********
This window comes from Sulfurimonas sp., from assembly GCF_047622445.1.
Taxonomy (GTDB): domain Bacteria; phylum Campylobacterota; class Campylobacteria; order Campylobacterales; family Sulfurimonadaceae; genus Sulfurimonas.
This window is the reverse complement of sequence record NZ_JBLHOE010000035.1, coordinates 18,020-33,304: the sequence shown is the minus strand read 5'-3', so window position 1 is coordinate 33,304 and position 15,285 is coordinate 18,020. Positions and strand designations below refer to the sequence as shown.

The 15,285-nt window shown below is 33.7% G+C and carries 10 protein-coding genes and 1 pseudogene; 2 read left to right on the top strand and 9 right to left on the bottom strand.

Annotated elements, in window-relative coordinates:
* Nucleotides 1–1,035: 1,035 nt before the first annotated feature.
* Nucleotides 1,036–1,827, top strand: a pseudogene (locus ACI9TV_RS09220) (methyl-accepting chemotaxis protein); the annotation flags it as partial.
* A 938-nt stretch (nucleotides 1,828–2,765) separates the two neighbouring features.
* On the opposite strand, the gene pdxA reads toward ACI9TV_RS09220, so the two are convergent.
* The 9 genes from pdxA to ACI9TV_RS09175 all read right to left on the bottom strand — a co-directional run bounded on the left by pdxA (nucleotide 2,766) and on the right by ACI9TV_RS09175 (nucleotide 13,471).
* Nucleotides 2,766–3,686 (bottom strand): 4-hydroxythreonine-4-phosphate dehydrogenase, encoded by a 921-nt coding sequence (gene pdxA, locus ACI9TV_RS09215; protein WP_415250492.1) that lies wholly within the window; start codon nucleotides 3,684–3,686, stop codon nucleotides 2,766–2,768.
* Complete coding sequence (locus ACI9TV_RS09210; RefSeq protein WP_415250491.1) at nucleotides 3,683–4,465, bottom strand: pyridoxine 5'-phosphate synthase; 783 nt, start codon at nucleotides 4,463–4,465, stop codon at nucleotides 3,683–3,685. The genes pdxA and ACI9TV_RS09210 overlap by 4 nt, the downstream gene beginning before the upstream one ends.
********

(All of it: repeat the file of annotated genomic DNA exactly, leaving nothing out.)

This window comes from Sulfurimonas sp., from assembly GCF_047622445.1.
Taxonomy (GTDB): domain Bacteria; phylum Campylobacterota; class Campylobacteria; order Campylobacterales; family Sulfurimonadaceae; genus Sulfurimonas.
This window is the reverse complement of sequence record NZ_JBLHOE010000035.1, coordinates 18,020-33,304: the sequence shown is the minus strand read 5'-3', so window position 1 is coordinate 33,304 and position 15,285 is coordinate 18,020. Positions and strand designations below refer to the sequence as shown.

The 15,285-nt window shown below is 33.7% G+C and carries 10 protein-coding genes and 1 pseudogene; 2 read left to right on the top strand and 9 right to left on the bottom strand.

Annotated elements, in window-relative coordinates:
* Nucleotides 1–1,035: 1,035 nt before the first annotated feature.
* Nucleotides 1,036–1,827, top strand: a pseudogene (locus ACI9TV_RS09220) (methyl-accepting chemotaxis protein); the annotation flags it as partial.
* A 938-nt stretch (nucleotides 1,828–2,765) separates the two neighbouring features.
* On the opposite strand, the gene pdxA reads toward ACI9TV_RS09220, so the two are convergent.
* The 9 genes from pdxA to ACI9TV_RS09175 all read right to left on the bottom strand — a co-directional run bounded on the left by pdxA (nucleotide 2,766) and on the right by ACI9TV_RS09175 (nucleotide 13,471).
* Nucleotides 2,766–3,686 (bottom strand): 4-hydroxythreonine-4-phosphate dehydrogenase, encoded by a 921-nt coding sequence (gene pdxA, locus ACI9TV_RS09215; protein WP_415250492.1) that lies wholly within the window; start codon nucleotides 3,684–3,686, stop codon nucleotides 2,766–2,768.
* Complete coding sequence (locus ACI9TV_RS09210; RefSeq protein WP_415250491.1) at nucleotides 3,683–4,465, bottom strand: pyridoxine 5'-phosphate synthase; 783 nt, start codon at nucleotides 4,463–4,465, stop codon at nucleotides 3,683–3,685. The genes pdxA and ACI9TV_RS09210 overlap by 4 nt, the downstream gene beginning before the upstream one ends.